Tip o’ the Week 369 – Edging forward?


clip_image002There was a time when browser wars raged; different companies felt that if end users ran on their browser, they’d have control over the way the user got access to the web. The browser landscape is radically different today, though.

It’s easy to think that everyone does most of their browsing on mobile devices but that’s not quite the case, yet – though it’s now more common to use a mobile than either a PC or a tablet.

Still, if 45% of all browsing is still being done on a desktop machine, it’s interesting to see the spread of usage – here’s the UK’s desktop browser market share since Windows 10 was released:

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So, it’s pretty clear that Chrome (in green) is the de facto browser. IE (dark blue) has dropped 11% and Edge (light blue) has crawled up to 7.5%, with Safari and Firefox oscillating one or two points up and down but more or less holding station. Expanding the view to worldwide, shows that Firefox is more popular overseas (it’s the most popular browser in Germany, for example). Have a play with the chart above until it shows you some data you like.

InfoWorld published a recent report citing “13 reasons not to use Chrome”, some of which are pretty bogus but others may warrant attention:

  • Malware protection – as the traditional means of infecting computers with malware has changed (from sharing files on floppies or USB sticks), the most likely way of picking up something nasty is through your browser. A recent NSS Labs report showed that Edge was best at blocking phishing attacks, and another on “Socially Engineered Malware” – the kind of sites or pop-ups that dupe a user into installing things they shouldn’t – shows that Edge blocked 99% of them, whereas Chrome managed 86% and Firefox, 78%.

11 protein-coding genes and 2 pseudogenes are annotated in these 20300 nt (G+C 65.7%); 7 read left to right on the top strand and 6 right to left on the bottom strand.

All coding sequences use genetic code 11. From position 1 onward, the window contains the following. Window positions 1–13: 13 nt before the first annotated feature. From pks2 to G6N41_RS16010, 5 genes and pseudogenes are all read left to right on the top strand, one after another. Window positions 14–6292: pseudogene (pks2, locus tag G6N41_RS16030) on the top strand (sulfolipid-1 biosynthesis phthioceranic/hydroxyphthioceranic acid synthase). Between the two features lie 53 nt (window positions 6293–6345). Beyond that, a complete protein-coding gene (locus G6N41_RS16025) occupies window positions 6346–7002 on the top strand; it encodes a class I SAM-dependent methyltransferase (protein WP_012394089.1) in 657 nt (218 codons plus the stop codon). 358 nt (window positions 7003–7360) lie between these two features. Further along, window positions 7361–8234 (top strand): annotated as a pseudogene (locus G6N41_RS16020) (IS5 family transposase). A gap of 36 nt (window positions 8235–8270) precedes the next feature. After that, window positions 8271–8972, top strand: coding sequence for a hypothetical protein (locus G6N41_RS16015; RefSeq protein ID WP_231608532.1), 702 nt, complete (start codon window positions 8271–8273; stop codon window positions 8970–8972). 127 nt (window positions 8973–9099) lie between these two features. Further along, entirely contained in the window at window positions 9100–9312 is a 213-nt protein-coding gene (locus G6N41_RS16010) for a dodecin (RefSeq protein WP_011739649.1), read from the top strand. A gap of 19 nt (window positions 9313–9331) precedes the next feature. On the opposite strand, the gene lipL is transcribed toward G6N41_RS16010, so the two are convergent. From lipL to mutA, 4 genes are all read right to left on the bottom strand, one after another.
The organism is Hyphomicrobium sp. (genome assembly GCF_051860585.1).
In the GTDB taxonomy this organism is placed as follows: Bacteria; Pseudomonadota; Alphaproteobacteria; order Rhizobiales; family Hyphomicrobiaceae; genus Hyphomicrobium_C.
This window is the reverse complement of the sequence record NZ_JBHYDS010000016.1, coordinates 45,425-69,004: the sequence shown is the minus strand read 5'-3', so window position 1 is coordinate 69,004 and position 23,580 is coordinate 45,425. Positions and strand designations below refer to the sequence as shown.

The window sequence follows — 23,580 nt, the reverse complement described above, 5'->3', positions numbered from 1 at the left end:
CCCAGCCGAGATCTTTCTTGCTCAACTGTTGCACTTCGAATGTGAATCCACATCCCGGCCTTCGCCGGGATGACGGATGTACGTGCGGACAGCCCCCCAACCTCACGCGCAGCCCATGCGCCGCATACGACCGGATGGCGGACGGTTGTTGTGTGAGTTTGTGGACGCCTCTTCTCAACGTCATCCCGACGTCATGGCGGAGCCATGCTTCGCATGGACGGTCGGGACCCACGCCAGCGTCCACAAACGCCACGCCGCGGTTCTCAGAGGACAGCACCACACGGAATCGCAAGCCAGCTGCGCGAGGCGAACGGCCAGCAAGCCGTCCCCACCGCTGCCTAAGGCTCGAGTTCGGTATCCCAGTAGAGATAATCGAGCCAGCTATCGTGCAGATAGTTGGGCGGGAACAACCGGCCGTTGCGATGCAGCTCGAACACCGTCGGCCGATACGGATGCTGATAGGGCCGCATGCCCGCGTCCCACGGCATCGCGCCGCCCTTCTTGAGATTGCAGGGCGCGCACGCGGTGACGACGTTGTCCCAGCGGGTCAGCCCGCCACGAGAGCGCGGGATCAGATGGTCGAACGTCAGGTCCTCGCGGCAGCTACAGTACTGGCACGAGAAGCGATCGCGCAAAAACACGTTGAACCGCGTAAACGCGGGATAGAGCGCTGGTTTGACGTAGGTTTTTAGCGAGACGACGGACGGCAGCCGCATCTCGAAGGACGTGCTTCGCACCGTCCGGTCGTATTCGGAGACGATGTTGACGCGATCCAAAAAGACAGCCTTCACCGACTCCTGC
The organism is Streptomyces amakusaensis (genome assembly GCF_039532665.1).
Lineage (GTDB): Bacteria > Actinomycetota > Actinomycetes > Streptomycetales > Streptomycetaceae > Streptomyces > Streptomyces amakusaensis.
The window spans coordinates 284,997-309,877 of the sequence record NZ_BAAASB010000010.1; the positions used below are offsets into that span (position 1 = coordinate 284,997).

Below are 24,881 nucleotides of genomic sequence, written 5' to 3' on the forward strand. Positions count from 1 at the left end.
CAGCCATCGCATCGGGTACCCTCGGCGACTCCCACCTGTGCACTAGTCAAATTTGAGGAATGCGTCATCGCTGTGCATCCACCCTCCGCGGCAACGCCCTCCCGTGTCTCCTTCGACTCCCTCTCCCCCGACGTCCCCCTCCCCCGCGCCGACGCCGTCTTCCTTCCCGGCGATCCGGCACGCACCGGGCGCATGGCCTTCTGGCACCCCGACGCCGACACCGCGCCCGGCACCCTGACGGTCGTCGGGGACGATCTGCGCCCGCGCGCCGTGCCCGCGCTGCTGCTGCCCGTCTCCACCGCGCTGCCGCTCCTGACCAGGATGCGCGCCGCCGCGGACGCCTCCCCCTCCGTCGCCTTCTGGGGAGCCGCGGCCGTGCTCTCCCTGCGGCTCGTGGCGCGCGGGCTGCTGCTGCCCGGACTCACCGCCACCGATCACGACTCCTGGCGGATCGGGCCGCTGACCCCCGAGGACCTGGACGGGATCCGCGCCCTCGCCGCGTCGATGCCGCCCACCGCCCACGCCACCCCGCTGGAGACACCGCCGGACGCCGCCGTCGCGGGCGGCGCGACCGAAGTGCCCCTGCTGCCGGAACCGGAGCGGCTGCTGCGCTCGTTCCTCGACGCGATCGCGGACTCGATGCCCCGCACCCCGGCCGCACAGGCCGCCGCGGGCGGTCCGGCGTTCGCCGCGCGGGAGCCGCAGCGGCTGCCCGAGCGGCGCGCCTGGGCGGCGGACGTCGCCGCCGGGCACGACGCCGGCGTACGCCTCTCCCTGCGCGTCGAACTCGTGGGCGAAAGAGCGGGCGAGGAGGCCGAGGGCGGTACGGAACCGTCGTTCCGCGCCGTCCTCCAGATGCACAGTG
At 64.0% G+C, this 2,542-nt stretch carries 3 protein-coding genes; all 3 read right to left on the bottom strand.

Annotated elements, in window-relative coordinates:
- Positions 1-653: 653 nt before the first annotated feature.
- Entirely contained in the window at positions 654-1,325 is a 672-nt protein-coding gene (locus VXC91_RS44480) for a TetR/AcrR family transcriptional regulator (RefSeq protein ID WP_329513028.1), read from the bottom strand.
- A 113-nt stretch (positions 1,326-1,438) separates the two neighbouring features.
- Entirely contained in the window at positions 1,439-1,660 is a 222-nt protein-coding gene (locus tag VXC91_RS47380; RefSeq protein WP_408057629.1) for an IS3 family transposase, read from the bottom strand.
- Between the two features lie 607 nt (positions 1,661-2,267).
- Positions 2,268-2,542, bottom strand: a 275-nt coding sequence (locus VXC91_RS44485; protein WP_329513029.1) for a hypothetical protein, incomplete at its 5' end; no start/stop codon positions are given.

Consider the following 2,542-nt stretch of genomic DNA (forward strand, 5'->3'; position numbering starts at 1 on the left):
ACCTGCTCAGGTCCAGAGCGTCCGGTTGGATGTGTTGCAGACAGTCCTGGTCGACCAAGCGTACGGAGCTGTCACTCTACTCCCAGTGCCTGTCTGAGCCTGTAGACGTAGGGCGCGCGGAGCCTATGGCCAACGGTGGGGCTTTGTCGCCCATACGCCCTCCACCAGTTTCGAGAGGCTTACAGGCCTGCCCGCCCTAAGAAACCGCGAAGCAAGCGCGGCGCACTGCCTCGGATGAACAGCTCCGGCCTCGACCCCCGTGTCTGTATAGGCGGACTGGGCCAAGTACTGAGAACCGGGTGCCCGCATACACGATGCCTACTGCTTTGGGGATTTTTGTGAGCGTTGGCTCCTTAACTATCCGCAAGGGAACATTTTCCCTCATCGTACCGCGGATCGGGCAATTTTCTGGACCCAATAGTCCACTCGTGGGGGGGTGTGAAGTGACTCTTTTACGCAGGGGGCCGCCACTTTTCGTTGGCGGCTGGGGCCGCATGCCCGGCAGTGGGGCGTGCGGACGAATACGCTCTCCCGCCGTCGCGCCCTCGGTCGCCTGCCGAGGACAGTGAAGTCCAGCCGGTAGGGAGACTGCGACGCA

• JavaScript performance – Chrome isn’t necessarily the best; Edge outperformed it in a couple of benchmarks and was beaten in a couple more, here. Regardless of whether you care about JavaScript or not, you should watch Hanselman’s pitch, if only for the GIFs and side anecdotes.
  • Battery life – Microsoft released a report saying that Edge would improve your Windows laptop’s battery life compared to other browsers. Opera took issue and said they were the best. Paul Thurrott didn’t agree, said he was switching to Edge but apparently has reverted back to Google’s Chrome.
    Mactards may want to use Safari vs Chrome for the same reasons.

Of course, preference plays a big part in why people use any tool versus another. Why not try something different, though? You can always revert back if you try a browser and decide you don’t like it.

Edge is getting better with various releases, with more to come in the next couple of months with the Creators Update. If you fancy trying Edge out as your default, check out WindowsCentral’s excellent guide.

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